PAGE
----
This whole notion of this category of prediction makes us sad, but there will be some highly-anticipated games that don't perform so well in 2010: Epic Mickey will no doubt receive glowing reviews from critics and gamers, but will struggle to sell more than 1 million copies, dooming it to be declared a "failure."

Similarly, Bioshock 2 will be raved about by all, but will fail to match the success of its predecessor. By E3 there will be some form of acknowledgement that multiplayer was not what the franchise needed, and instead the "prequel" storyline would have been better served as a narrative-based single player experience.

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8 The Big Get Bigger and Prey on the Weak

We'll see further consolidation at the studio and publisher level. Some bold predictions: ZeniMax will follow up its surprise acquisition of id Software with a similarly shocking purchase of Valve, and we'll finally see some movement on the Electronic Arts front. Previous rumors suggesting a move by Microsoft seem nonsensical, but those Disney rumors from mid-2009 seem to have some merit. Unless Rockstar announces another Grand Theft Auto sequel soon, we'll no doubt see some predatory movement in the general direction of Take Two (again) in 2010. MTV Games parent company Viacom (which also owns Nickelodeon) will put some feelers out too, with frequent partner THQ high on the shopping list.

9 Games in the Browser, Games in the Cloud

We'll see further acceleration of PC games into the "cloud" and away from retail. Supplementing the already-booming digital downloads market on the platform will be a fast expansion of thin client games (like Battlefield Heroes) or browser-based versions of key franchises. Sid Meier has already declared his vision for the Civilization franchise to become a more social experience on Facebook, and we'll see more "real" games on the social network that gamers will want to put time into - so stuff that's a lot less FarmVille, and a lot more Civ. We'll also see much more along the lines of EA 2D's Dragon Age: Journeys - franchises supplemented with full-featured browser games funded by microtransactions. This, in turn, will also continue to fuel the burgeoning mobile games market. Not just the iPhone, which will continue to boom, but also Windows Mobile and Android phones too.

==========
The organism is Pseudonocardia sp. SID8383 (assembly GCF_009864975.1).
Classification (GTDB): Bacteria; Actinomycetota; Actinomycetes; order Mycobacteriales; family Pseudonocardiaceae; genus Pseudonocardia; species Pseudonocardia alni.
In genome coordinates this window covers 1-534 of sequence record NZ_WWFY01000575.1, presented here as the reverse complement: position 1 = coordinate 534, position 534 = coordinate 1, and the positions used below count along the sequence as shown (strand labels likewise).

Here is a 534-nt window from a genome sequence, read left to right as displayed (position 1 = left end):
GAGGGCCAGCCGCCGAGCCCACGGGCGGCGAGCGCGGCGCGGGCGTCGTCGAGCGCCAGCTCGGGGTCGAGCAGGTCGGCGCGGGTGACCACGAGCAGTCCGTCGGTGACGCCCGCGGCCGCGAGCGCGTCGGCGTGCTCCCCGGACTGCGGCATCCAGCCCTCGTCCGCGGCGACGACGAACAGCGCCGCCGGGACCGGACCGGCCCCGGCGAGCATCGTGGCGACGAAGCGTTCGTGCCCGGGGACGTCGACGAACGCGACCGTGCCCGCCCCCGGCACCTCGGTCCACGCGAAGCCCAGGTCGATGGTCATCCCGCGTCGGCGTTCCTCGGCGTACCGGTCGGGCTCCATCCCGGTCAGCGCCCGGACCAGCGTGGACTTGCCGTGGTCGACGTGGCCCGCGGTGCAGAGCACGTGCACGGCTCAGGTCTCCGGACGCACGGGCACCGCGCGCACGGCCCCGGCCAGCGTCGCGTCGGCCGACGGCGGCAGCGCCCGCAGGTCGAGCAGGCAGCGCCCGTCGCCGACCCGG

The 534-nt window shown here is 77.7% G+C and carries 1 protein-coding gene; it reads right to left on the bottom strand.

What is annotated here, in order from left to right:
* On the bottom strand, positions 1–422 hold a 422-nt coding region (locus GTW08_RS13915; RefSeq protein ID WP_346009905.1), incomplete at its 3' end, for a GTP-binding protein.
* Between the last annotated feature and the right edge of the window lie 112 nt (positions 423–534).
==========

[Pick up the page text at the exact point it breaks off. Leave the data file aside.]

And let's not forget OnLive. The streaming game service will no doubt make a big splash in 2010, but will suffer from a number of technological issues as they try to cope with the bandwidth needed to maintain a lag-free service. Though the "play console games on anything" premise is certainly attractive, it will be the iPhone client that really helps put the service on the map in 2010.

10 Gears of War Turns Back the Clock, Starts Party


No great shock here, but it'll happen; Gears of War 3 will be announced for Q4 - with more of an RPG style approach, as creative director Cliff Bleszinski noted earlier in 2009. If we really wanted to go out on a limb with predictions, we'd say the third game would be a prequel, and that it would be co-op party based game with four different character classes. Expect Marcus the all-rounder and Dom the tank to be joined by Alex Brand, the female scout from the Barren comic book series (pictured), and a Lambent Locust (the Imulsion exposed Locust that are engaged in a civil war with the main Locust force) as the surprise new addition to the ranks.

11 Games will be a big part of Apple's Tablet strategy

We won't even know what it's called until January 26 (iSlate or iGuide seem to be the current favorites from speculators), but it seems highly likely that the new tablet computer from Apple will be very much focused on entertainment, and games will be a part of that. We predict that it will play all current iPhone/iPod Touch games (as on-screen widgets) plus higher-resolution native applications, and of course lots of browser games.